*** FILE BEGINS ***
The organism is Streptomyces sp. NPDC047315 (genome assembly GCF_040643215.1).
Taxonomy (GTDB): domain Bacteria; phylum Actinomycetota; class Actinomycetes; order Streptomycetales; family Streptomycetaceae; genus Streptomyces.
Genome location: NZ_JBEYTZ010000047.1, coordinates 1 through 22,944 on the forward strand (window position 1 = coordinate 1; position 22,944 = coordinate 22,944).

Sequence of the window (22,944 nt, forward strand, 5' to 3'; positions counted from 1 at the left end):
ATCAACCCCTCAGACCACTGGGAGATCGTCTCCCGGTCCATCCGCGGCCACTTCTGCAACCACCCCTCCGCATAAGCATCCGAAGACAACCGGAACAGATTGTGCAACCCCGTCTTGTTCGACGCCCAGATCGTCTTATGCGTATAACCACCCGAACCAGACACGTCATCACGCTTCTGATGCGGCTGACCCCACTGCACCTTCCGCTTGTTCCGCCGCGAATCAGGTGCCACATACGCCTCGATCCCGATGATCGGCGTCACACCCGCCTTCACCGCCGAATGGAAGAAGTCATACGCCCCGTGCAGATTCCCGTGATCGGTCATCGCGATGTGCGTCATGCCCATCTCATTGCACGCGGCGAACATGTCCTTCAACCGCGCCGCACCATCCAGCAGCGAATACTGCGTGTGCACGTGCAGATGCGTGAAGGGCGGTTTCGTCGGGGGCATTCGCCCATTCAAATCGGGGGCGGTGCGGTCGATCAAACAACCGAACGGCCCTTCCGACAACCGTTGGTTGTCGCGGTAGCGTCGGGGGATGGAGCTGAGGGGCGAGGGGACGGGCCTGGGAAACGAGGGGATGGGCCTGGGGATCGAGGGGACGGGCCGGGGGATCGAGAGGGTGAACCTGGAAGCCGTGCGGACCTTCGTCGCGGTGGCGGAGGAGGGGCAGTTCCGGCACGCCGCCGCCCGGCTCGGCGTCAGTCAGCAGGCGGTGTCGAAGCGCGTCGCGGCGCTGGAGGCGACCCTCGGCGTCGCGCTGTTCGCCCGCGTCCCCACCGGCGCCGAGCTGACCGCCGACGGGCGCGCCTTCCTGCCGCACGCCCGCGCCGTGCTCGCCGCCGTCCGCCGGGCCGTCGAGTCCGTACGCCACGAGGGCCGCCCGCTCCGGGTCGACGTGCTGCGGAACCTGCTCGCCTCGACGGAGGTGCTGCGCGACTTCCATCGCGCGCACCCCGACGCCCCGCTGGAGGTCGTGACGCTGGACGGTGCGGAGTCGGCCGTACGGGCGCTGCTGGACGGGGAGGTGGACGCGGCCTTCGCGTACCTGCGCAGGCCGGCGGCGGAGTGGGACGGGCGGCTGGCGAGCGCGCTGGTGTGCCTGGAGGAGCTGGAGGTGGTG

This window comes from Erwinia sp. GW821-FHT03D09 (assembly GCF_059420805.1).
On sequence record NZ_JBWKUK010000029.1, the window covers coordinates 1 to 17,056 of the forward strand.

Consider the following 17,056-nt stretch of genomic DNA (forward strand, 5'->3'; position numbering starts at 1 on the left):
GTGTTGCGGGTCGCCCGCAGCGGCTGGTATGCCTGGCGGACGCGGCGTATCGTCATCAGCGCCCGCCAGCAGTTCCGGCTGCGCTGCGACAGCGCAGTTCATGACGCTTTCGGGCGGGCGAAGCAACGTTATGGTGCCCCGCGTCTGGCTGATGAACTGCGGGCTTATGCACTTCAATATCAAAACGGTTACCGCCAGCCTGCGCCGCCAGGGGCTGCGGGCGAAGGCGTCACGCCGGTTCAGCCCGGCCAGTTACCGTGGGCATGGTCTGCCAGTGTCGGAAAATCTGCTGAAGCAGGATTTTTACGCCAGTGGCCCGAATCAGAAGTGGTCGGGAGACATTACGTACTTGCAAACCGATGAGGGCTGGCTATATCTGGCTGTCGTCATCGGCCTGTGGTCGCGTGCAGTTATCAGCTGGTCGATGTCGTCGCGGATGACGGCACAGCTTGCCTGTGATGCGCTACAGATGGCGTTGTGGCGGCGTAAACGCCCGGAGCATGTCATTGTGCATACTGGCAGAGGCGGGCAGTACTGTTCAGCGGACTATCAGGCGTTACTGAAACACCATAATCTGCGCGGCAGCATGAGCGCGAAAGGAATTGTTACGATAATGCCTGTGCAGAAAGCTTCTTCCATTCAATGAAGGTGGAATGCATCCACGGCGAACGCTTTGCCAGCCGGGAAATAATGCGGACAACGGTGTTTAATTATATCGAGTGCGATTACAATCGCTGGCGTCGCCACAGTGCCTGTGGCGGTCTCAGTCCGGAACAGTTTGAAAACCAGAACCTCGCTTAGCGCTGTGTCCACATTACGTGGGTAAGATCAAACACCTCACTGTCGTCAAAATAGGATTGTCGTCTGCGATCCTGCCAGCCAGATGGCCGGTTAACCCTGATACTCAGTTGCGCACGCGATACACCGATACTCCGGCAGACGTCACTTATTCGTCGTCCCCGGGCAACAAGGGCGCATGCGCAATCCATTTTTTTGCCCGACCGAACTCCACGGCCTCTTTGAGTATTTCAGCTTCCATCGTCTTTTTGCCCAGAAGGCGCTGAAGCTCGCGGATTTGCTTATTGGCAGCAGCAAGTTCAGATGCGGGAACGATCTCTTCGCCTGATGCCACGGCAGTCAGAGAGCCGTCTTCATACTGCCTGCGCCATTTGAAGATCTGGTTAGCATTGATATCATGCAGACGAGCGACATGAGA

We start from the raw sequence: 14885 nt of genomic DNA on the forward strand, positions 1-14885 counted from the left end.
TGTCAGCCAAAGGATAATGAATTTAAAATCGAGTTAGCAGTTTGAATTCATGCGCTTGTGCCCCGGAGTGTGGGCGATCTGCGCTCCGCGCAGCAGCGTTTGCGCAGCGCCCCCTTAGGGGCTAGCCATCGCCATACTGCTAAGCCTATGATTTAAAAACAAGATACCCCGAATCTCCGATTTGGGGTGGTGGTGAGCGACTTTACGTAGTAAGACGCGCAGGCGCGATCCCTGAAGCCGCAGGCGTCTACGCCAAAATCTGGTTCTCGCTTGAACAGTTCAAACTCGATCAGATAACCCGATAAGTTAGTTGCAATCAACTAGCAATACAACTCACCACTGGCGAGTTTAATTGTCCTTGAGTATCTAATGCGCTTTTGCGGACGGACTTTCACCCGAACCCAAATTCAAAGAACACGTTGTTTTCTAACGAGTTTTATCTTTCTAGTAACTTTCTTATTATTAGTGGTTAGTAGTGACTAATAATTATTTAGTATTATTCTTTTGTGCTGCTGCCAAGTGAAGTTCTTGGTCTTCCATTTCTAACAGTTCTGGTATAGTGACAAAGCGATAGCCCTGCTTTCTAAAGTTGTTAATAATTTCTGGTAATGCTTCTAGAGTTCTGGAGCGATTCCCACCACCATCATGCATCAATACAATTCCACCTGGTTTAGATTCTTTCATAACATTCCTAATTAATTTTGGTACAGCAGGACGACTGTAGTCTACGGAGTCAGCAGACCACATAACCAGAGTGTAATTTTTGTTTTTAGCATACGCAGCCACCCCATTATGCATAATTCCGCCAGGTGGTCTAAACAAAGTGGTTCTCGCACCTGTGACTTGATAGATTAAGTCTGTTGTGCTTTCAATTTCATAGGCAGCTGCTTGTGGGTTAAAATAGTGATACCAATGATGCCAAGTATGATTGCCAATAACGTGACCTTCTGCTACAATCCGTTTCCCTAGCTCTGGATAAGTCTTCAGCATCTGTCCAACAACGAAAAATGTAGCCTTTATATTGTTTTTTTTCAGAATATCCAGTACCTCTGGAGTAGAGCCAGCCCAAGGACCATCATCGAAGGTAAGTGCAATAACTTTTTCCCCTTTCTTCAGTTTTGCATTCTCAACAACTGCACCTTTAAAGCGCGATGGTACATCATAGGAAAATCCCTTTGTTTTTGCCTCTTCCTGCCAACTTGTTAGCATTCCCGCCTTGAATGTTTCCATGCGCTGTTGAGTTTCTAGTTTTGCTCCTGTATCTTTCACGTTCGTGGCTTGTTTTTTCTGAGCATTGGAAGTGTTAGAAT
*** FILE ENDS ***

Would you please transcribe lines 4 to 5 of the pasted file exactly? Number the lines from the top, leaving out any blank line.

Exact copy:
Sequence of the window (22,944 nt, forward strand, 5' to 3'; positions counted from 1 at the left end):
ATCAACCCCTCAGACCACTGGGAGATCGTCTCCCGGTCCATCCGCGGCCACTTCTGCAACCACCCCTCCGCATAAGCATCCGAAGACAACCGGAACAGATTGTGCAACCCCGTCTTGTTCGACGCCCAGATCGTCTTATGCGTATAACCACCCGAACCAGACACGTCATCACGCTTCTGATGCGGCTGACCCCACTGCACCTTCCGCTTGTTCCGCCGCGAATCAGGTGCCACATACGCCTCGATCCCGATGATCGGCGTCACACCCGCCTTCACCGCCGAATGGAAGAAGTCATACGCCCCGTGCAGATTCCCGTGATCGGTCATCGCGATGTGCGTCATGCCCATCTCATTGCACGCGGCGAACATGTCCTTCAACCGCGCCGCACCATCCAGCAGCGAATACTGCGTGTGCACGTGCAGATGCGTGAAGGGCGGTTTCGTCGGGGGCATTCGCCCATTCAAATCGGGGGCGGTGCGGTCGATCAAACAACCGAACGGCCCTTCCGACAACCGTTGGTTGTCGCGGTAGCGTCGGGGGATGGAGCTGAGGGGCGAGGGGACGGGCCTGGGAAACGAGGGGATGGGCCTGGGGATCGAGGGGACGGGCCGGGGGATCGAGAGGGTGAACCTGGAAGCCGTGCGGACCTTCGTCGCGGTGGCGGAGGAGGGGCAGTTCCGGCACGCCGCCGCCCGGCTCGGCGTCAGTCAGCAGGCGGTGTCGAAGCGCGTCGCGGCGCTGGAGGCGACCCTCGGCGTCGCGCTGTTCGCCCGCGTCCCCACCGGCGCCGAGCTGACCGCCGACGGGCGCGCCTTCCTGCCGCACGCCCGCGCCGTGCTCGCCGCCGTCCGCCGGGCCGTCGAGTCCGTACGCCACGAGGGCCGCCCGCTCCGGGTCGACGTGCTGCGGAACCTGCTCGCCTCGACGGAGGTGCTGCGCGACTTCCATCGCGCGCACCCCGACGCCCCGCTGGAGGTCGTGACGCTGGACGGTGCGGAGTCGGCCGTACGGGCGCTGCTGGACGGGGAGGTGGACGCGGCCTTCGCGTACCTGCGCAGGCCGGCGGCGGAGTGGGACGGGCGGCTGGCGAGCGCGCTGGTGTGCCTGGAGGAGCTGGAGGTGGTG